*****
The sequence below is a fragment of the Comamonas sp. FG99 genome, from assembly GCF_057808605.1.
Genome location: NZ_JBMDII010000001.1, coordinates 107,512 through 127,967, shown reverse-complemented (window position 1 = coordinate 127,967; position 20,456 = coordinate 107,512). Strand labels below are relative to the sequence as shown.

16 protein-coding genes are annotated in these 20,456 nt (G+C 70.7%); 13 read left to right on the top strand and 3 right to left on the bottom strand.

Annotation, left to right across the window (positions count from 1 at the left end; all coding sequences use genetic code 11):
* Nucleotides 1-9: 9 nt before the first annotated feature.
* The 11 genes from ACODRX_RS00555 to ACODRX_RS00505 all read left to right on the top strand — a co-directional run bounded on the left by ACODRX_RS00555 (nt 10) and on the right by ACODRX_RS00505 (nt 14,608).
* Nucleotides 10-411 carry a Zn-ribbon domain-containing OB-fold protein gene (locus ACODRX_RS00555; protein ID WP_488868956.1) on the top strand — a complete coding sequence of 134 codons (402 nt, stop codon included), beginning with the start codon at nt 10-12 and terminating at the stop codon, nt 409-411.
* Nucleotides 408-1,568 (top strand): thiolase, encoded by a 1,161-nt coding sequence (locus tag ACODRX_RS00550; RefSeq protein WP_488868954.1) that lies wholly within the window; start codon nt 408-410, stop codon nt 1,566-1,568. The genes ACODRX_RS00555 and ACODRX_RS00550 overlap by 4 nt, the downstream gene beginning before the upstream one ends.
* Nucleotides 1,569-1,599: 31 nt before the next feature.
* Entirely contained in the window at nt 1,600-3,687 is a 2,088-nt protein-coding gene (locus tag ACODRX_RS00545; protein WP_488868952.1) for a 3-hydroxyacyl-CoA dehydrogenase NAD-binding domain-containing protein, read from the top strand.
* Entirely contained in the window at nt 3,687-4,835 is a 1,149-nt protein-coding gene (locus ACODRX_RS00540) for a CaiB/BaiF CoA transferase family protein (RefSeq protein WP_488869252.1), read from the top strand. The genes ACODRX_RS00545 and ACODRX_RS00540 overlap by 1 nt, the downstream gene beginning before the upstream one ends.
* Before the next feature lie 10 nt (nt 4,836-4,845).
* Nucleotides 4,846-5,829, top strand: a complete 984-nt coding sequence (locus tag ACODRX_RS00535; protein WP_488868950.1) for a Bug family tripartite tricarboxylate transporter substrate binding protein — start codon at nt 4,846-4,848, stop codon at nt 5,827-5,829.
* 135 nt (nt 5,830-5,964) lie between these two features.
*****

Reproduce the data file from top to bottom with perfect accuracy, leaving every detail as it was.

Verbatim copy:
The sequence below is a fragment of the Comamonas sp. FG99 genome, from assembly GCF_057808605.1.
Genome location: NZ_JBMDII010000001.1, coordinates 107,512 through 127,967, shown reverse-complemented (window position 1 = coordinate 127,967; position 20,456 = coordinate 107,512). Strand labels below are relative to the sequence as shown.

16 protein-coding genes are annotated in these 20,456 nt (G+C 70.7%); 13 read left to right on the top strand and 3 right to left on the bottom strand.

Annotation, left to right across the window (positions count from 1 at the left end; all coding sequences use genetic code 11):
* Nucleotides 1-9: 9 nt before the first annotated feature.
* The 11 genes from ACODRX_RS00555 to ACODRX_RS00505 all read left to right on the top strand — a co-directional run bounded on the left by ACODRX_RS00555 (nt 10) and on the right by ACODRX_RS00505 (nt 14,608).
* Nucleotides 10-411 carry a Zn-ribbon domain-containing OB-fold protein gene (locus ACODRX_RS00555; protein ID WP_488868956.1) on the top strand — a complete coding sequence of 134 codons (402 nt, stop codon included), beginning with the start codon at nt 10-12 and terminating at the stop codon, nt 409-411.
* Nucleotides 408-1,568 (top strand): thiolase, encoded by a 1,161-nt coding sequence (locus tag ACODRX_RS00550; RefSeq protein WP_488868954.1) that lies wholly within the window; start codon nt 408-410, stop codon nt 1,566-1,568. The genes ACODRX_RS00555 and ACODRX_RS00550 overlap by 4 nt, the downstream gene beginning before the upstream one ends.
* Nucleotides 1,569-1,599: 31 nt before the next feature.
* Entirely contained in the window at nt 1,600-3,687 is a 2,088-nt protein-coding gene (locus tag ACODRX_RS00545; protein WP_488868952.1) for a 3-hydroxyacyl-CoA dehydrogenase NAD-binding domain-containing protein, read from the top strand.
* Entirely contained in the window at nt 3,687-4,835 is a 1,149-nt protein-coding gene (locus ACODRX_RS00540) for a CaiB/BaiF CoA transferase family protein (RefSeq protein WP_488869252.1), read from the top strand. The genes ACODRX_RS00545 and ACODRX_RS00540 overlap by 1 nt, the downstream gene beginning before the upstream one ends.
* Before the next feature lie 10 nt (nt 4,836-4,845).
* Nucleotides 4,846-5,829, top strand: a complete 984-nt coding sequence (locus tag ACODRX_RS00535; protein WP_488868950.1) for a Bug family tripartite tricarboxylate transporter substrate binding protein — start codon at nt 4,846-4,848, stop codon at nt 5,827-5,829.
* 135 nt (nt 5,830-5,964) lie between these two features.